Bill Would Compensate Businesses For Costs Of Smoking Ban Out Of Tobacco Prevention Budget

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When voters created North Dakota’s tobacco prevention fund back in 2008 they may not have realized that the fund, and the board managing it, could use their revenues for lobbying and political activism, up to and including pushing initiated measures. Now we’re living with the consequences of that decision. With the full force of the tobacco board’s funding behind the campaign, the state passed a measure last year to implement a statewide smoking ban.

Unfortunately, that ban is now having a serious impact on business owners. They may not be much we can do about the ban driving customers away from businesses which cater to the tobacco trade (such as the cigar bar owner I interviewed earlier this week, but Rep. Blair Thoreson is asking that the tobacco prevention committee use its budget to compensate business owners for the expenses associated with implementing the ban up to and including the cost of new signage.

From the bill, which is HB1253:

The owner, operator, manager, or other person in control of a public place or place of employment where smoking is prohibited by this Act may submit receipts to the executive committee of the tobacco prevention and control advisory committee for reimbursement of actual costs incurred by the owner, operator, manager, or other person in control of the public place or place of employment in complying with the signage and enforcement requirements of subsection 1.

The costs associated with implementation are not insignificant. Signs, policy changes, etc. all cost money. If we’re going to saddle business owners with these sort of ridiculous, unnecessary regulations the least we could do is ask that the anti-tobacco gestapo defray the expenses for them.

And if they have less money to push their ridiculous anti-smoking crusade, all the better.

Rob Port is the editor of SayAnythingBlog.com. In 2011 he was a finalist for the Watch Dog of the Year from the Sam Adams Alliance and winner of the Americans For Prosperity Award for Online Excellence. In 2013 the Washington Post named SAB one of the nation's top state-based political blogs, and named Rob one of the state's best political reporters. He writes a weekly column for several North Dakota newspapers, and also serves as a policy fellow for the North Dakota Policy Council.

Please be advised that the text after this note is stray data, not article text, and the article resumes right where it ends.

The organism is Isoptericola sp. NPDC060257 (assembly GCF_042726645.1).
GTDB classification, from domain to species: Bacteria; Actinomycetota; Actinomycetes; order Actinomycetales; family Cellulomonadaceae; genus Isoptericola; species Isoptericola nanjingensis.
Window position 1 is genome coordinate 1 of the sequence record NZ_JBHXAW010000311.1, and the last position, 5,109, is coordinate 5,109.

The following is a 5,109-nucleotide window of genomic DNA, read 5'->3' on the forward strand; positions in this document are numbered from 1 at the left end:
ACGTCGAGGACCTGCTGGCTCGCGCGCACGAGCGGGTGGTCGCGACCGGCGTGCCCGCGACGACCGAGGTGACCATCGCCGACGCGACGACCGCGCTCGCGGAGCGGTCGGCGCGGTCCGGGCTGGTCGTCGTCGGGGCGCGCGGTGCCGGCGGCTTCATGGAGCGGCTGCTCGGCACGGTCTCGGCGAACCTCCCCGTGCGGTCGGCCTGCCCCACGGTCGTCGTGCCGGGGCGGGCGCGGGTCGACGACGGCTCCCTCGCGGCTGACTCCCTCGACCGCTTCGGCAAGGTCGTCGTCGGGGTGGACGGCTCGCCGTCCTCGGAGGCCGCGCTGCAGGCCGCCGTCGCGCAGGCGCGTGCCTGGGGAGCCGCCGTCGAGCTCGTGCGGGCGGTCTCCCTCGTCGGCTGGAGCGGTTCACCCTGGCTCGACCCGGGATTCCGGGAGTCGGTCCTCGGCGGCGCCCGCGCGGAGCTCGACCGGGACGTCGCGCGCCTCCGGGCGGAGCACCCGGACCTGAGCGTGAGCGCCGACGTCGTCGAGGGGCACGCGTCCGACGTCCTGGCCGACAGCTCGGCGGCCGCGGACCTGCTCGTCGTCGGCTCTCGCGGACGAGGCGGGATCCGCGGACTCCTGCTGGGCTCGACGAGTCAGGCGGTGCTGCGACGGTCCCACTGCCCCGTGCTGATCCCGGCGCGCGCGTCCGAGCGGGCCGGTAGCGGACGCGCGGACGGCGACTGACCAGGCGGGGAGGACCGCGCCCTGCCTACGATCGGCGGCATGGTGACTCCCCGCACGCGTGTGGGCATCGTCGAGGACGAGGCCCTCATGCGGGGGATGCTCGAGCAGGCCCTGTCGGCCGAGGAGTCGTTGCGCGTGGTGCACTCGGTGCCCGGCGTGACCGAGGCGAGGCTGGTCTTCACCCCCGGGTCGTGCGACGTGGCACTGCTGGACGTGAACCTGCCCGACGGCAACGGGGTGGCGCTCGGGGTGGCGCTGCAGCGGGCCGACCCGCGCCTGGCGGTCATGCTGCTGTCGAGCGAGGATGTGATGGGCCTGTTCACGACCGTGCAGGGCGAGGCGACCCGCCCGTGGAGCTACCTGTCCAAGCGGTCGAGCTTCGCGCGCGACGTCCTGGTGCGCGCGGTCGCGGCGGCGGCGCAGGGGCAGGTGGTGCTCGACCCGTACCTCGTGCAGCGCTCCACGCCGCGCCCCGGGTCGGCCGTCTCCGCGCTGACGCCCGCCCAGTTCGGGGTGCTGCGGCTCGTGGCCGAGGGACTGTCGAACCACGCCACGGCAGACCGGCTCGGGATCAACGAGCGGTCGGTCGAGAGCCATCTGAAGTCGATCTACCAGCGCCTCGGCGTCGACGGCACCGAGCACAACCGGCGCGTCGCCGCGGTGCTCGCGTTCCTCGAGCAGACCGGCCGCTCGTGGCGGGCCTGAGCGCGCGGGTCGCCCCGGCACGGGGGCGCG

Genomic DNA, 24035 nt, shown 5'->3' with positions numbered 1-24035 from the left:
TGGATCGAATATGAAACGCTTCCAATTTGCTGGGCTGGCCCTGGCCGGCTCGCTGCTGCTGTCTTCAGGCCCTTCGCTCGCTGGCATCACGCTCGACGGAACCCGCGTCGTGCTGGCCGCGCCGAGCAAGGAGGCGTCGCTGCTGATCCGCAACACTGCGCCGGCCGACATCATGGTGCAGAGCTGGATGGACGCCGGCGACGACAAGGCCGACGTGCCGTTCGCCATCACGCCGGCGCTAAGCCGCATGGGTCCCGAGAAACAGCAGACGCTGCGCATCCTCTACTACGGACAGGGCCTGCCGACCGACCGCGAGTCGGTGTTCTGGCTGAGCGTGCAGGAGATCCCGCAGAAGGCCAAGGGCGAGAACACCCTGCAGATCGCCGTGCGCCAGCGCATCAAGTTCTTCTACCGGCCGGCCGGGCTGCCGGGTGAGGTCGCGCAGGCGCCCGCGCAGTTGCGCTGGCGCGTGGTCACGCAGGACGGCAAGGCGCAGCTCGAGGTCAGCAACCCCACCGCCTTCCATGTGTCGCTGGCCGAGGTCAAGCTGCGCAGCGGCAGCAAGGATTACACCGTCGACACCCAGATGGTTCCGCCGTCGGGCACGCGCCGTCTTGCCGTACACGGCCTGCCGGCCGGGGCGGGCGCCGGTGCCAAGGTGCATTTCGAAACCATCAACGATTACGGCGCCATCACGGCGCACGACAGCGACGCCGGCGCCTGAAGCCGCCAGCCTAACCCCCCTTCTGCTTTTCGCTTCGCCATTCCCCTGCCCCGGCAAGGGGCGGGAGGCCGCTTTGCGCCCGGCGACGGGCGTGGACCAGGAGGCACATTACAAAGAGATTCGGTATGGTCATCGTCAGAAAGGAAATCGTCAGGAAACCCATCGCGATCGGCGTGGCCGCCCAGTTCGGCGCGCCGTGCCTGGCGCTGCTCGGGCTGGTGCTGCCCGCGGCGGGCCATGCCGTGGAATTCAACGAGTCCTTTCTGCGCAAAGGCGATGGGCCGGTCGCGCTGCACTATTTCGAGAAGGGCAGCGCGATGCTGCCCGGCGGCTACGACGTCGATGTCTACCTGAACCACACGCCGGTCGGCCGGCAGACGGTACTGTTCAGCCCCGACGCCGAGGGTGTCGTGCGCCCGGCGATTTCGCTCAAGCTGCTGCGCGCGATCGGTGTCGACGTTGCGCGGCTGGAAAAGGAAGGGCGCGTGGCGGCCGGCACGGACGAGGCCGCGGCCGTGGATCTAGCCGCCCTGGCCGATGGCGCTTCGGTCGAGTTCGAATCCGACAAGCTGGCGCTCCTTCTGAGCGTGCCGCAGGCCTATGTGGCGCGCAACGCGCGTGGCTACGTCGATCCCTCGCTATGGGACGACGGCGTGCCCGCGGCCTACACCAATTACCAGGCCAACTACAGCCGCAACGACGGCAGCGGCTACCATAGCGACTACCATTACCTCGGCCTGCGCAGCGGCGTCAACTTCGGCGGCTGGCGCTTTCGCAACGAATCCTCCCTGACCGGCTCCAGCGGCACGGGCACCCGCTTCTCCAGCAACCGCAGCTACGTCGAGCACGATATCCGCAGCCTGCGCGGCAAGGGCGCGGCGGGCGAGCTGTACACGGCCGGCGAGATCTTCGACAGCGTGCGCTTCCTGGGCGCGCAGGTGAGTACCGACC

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  • WOOF

    Cardiac surgeons, electric wheelchair mfgs, pulmonary doctors and numerous prescription drug companies are also being impoverished by loss of income.

    Make the do gooders pay.

    • http://sayanythingblog.com Rob

      Well, yeah, smoking is unhealthy. Which is why we should tie health care costs to the individual instead of collectivizing them like you liberals are for.

      Because collectivizing them gives us the excuse to regulate everyone’s behavior for the common good.

      No thanks.

      • WOOF

        No rents for proprietors of dens of diseases.

        Health care is collectivized because it is too expensive and inefficient for individuals to shoulder. Steve Jobs worked for $1 a year ,a bunch of Apple stock, a kick ass big jet and HEALTH INSURANCE.

        • Thresherman

          Yeah, cause all billionaires are not self-insured.

          • WOOF

            Why would they be self insured ? Insurance is too good a deal to pass up, especially for high income workers. Premiums are paid pre-tax.

        • rockjock

          Health care is too expensive because it’s government protected cartel and competition is not allowed and/or regulations are too expensive for competition to inject itself. All government entities, pensions etc are invested in the cartels stock. There are few if any market forces. This is your problem, not the shoulders of individuals.

  • Thresherman

    Anti-smoking Nazis will begin to scream that this bill is unfair in 5, 4, 3 …

    • SusanBeehler

      It is fair if you are a liberal and you think government should provide for your business.

  • Waski_the_Squirrel

    The solution to bad laws is not more bad laws to compensate for them. In this state, we do have ballot measures. The people have spoken, let them reap what they have sewn. Don’t try to ameliorate the consequences of their choices. Let the voters feel the sting of their choices.

    Sadly we can’t vote the people out of office the way we can vote the politicians out of office. But, this is the price we pay for direct democracy.

    • SusanBeehler

      I agree with you Waski

  • SusanBeehler

    What happened to free markets? Now we have subsidized yet another business? Where are is all the conservative outrage?

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